Seventh, living outside is tiring. Have you ever noticed that, if you spend the day outside, you feel really tired at the end of the day? Even if you just went to the pool or the beach or sat around-you still feel tired. That’s a real thing. And we live outside. That’s the bottom line. Because even inside the boat, we’re effectively outside. There is no air conditioning. No heat. No kicking back on the couch. Even if we just relax on the boat for the day, by the end of the day, we’re tired.

Eighth, Kim never gets tired of the beach or being in the water 🙂 Seriously, we both have continued to enjoy snorkeling, swimming, and being in the beautiful waters – it has not gotten old yet. And the beauty of God’s creation continues to amaze us every day.

Ninth, customs in every country is just a bit different. Some use a system called Sailclear and some don’t. Some want a lot of information and others barely look at your forms and send you on your way. It has definitely been a learning curve to find the information we need and to successfully navigate clearing in and out of different countries but we have now visited 10 countries so we are doing something right I guess!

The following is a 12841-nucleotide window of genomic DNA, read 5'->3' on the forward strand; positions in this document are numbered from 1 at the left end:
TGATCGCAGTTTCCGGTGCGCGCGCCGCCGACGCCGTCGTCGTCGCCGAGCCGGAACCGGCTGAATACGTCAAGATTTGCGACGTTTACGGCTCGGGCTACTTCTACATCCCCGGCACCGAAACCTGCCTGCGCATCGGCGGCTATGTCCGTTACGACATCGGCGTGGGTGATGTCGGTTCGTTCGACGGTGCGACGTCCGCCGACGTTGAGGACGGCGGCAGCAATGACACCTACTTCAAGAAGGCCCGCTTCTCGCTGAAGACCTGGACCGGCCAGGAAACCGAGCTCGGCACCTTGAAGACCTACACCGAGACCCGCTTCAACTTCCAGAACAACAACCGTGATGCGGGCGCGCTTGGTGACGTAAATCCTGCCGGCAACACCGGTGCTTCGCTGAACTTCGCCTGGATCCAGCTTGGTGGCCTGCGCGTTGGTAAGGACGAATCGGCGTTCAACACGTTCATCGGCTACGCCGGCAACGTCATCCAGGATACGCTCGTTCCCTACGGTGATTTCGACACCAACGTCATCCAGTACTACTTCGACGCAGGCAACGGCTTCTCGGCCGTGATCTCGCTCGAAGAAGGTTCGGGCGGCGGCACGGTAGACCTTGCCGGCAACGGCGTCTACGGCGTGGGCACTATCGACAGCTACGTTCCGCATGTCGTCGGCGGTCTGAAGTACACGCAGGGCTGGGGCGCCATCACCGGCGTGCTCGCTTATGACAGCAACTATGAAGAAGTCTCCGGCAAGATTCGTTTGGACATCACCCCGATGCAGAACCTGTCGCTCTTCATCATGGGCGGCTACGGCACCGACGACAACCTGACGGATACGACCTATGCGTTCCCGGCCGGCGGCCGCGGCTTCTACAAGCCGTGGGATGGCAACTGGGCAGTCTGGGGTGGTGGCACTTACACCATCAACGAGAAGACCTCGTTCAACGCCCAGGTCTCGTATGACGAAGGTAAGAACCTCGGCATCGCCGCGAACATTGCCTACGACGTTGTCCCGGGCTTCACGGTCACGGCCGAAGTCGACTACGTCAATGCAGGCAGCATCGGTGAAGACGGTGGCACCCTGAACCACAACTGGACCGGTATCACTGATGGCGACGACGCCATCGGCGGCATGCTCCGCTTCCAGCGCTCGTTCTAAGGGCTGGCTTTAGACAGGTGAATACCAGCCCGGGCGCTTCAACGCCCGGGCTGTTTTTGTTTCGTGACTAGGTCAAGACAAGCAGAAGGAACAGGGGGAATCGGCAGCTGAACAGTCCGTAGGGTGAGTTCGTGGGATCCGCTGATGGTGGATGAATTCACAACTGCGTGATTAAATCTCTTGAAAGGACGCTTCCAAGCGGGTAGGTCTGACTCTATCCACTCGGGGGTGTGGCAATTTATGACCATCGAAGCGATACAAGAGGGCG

Tenth, there are really kind people everywhere. We have found some countries where people seem more friendly, but overall we have had some amazing interactions with people being so helpful. Just yesterday, we took the dinghy to a marina in St. Kitts. We wanted to leave it there for the day as we had a rental car to explore the island. We stopped in the marina office to make sure it was okay to leave it at the dock. The person in the office was so kind, he reviewed the local map with us and gave us great suggestions for places to visit – assuring us the dinghy was fine to leave and to enjoy our day. One of the blessings of this journey has been these small interactions that just reaffirm that there is kindness and good people everywhere.

Those are our lessons learned so far. And we’re still learning. Every single day. We’re not sure how it’s all going to turn out, but one thing we know: any regrets we have pale in comparison to the regret we’d feel if we had never given this a try. Onward!

Brimstone Hill Fortress on Saint Kitts-still smiling!